The UK heatwave is set to continue this week, according to forecasters – but how much does it cost to keep a fan on all night if you’re struggling to keep cool?
The Met Office is predicting temperatures could soar to 32C in some parts of the country as the heat shows no sign of going away just yet.
It comes after both England and Wales recorded their hottest days of the year so far on Sunday.
The highest temperature across the UK was recorded at Heathrow, which rocketed to 31.6C, while Cardiff reached 30.2C on the same day.
While on Saturday, it was the hottest day ever in Northern Ireland with 31.2C recorded in Ballywatticock, in County Down, and it reached 28.2C in the Dumfries and Galloway region of Scotland.
While the heat is great news for those making the most of summer, the sweltering weather could spell bad news for our electricity bills.
Auto energy switching service Migrate estimates almost half the population use electric fans to help them stay cool during the hot, summer nights.
Their figures suggest, overall, that means electric fans add £1.7million a day to UK energy bills.
But on an individual level things are far more reasonable – with the typical electric fan costing just 7p to run for 8 hours.
This is worked out based on the output of a typical fan (70W) with the average unit cost for electricity being around 18p.
Of course, if you don’t want to use a fan – or discover you can’t get one – there are other ways to stay cool.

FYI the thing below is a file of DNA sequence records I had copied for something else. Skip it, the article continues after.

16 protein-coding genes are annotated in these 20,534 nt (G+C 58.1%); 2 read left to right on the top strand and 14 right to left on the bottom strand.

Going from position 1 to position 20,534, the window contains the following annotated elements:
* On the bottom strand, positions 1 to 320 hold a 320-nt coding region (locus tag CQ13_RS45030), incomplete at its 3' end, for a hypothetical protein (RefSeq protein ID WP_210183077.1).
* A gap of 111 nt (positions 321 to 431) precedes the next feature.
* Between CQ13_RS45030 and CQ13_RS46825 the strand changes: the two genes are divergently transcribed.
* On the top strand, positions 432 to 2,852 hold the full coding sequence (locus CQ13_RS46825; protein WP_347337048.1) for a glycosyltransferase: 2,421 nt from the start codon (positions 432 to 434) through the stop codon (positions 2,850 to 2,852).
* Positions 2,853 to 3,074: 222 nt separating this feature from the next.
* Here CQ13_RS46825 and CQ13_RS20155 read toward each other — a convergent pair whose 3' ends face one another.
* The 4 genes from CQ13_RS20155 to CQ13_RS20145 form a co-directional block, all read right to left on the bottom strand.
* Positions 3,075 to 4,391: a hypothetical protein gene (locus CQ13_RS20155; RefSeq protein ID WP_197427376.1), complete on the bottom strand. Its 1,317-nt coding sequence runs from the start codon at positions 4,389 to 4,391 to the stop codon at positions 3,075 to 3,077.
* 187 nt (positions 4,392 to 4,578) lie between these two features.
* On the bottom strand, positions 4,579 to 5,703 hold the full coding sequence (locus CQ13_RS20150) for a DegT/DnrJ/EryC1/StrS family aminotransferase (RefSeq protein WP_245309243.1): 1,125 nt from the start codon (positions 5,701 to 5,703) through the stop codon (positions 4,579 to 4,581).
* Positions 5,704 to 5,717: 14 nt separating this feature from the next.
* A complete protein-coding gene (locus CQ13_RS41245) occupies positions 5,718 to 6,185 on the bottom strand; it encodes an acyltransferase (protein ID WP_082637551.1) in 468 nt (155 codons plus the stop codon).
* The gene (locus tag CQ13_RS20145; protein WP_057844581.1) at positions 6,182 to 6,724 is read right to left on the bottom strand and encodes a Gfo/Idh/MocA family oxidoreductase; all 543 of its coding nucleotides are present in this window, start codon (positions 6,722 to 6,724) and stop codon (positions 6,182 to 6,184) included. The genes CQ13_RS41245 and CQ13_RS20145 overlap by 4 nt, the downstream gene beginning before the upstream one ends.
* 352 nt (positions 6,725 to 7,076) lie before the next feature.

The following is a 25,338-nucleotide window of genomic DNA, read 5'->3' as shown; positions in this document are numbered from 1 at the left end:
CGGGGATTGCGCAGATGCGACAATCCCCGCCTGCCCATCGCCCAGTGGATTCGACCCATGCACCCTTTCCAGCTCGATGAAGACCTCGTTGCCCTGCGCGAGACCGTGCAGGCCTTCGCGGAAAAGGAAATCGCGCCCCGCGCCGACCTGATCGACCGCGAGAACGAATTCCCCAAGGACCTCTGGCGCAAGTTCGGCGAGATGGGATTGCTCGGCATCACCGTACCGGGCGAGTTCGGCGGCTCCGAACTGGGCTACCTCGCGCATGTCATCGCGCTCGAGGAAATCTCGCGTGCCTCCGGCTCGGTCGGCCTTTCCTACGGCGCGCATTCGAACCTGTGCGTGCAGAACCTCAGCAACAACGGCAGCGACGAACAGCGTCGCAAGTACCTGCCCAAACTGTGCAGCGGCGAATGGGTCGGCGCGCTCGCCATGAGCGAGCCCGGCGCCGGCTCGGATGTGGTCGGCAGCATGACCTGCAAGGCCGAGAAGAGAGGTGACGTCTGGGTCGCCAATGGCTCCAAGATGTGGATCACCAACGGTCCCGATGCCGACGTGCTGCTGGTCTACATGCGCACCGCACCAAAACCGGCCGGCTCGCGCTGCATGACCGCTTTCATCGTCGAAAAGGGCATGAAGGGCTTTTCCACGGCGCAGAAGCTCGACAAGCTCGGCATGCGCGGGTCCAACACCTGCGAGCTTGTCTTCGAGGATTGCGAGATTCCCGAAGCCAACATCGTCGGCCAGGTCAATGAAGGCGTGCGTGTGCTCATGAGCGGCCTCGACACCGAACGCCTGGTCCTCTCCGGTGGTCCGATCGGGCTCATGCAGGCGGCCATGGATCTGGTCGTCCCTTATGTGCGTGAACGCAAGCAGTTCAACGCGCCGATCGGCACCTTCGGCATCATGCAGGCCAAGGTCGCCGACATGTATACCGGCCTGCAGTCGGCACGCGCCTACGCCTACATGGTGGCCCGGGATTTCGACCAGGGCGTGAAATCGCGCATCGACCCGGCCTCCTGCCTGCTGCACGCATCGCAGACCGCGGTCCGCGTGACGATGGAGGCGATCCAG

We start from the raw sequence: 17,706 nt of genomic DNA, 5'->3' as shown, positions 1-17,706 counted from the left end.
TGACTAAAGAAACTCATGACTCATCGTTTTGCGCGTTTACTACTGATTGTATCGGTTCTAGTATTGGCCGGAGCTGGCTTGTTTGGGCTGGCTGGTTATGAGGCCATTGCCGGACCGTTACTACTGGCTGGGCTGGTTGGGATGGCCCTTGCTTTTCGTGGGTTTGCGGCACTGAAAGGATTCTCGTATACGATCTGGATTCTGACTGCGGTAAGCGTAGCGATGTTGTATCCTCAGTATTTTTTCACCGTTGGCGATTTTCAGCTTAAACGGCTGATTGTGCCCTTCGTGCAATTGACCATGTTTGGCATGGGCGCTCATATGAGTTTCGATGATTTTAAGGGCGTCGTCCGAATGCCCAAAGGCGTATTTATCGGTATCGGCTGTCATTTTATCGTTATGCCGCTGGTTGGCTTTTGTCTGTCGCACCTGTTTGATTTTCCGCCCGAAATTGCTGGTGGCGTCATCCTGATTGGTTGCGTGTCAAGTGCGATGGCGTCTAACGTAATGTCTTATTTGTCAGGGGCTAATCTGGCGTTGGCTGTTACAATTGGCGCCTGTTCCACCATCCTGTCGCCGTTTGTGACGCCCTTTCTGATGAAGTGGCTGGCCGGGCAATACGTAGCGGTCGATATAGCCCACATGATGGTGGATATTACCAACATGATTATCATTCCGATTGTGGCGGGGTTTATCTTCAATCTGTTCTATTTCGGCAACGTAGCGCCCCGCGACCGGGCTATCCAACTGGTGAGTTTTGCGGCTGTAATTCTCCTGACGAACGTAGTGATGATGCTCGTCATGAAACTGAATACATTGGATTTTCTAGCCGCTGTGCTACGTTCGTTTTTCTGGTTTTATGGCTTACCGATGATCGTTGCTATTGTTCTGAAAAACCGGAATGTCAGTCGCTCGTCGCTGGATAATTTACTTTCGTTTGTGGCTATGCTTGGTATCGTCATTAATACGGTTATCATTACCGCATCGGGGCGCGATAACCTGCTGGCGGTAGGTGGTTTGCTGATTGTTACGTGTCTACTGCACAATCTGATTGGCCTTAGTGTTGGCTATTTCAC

Other methods of avoiding restless nights include opening a bedroom window, sleeping without bedcovers, sleeping in separate beds, freezing or filling a hot water bottle with ice water, and switching to a lower tog rated duvet.
How to keep cool at night
Take a cold shower before bed
Keep bedroom blinds and curtains closed during the day to block out the sun
Use a spray bottle filled with cold water for a cooling mist on demand
Create a DIY air conditioner by putting a bowl of ice in front of a fan
Chill a pair of socks in the fridge and putting them on before bed
Max Green, energy expert at Confused.com which conducted the research for The Mirror, said; “News of a heatwave is an omen of sleepless nights to come.
“This year the discomfort isn’t limited to the night; many homeworkers won’t be able to benefit from the perfectly adjusted air conditioning systems of their employer’s offices.
“The stifling heat can confuse our judgement when it comes to deciding whether to fork out for an expensive cooling system.
“They can be costly to buy and run, and are only useful for the few hot days the UK experiences every year.
“The humble electric fan is still one of the most common solutions for combating the heat, and at a cost of roughly 7p a night, it comes at a price that the majority of people will be willing to pay for comfort.”
If you are worried about how costs could add up over the course of the heatwave, read our guide on how to make sure you’re on the best possible energy deal.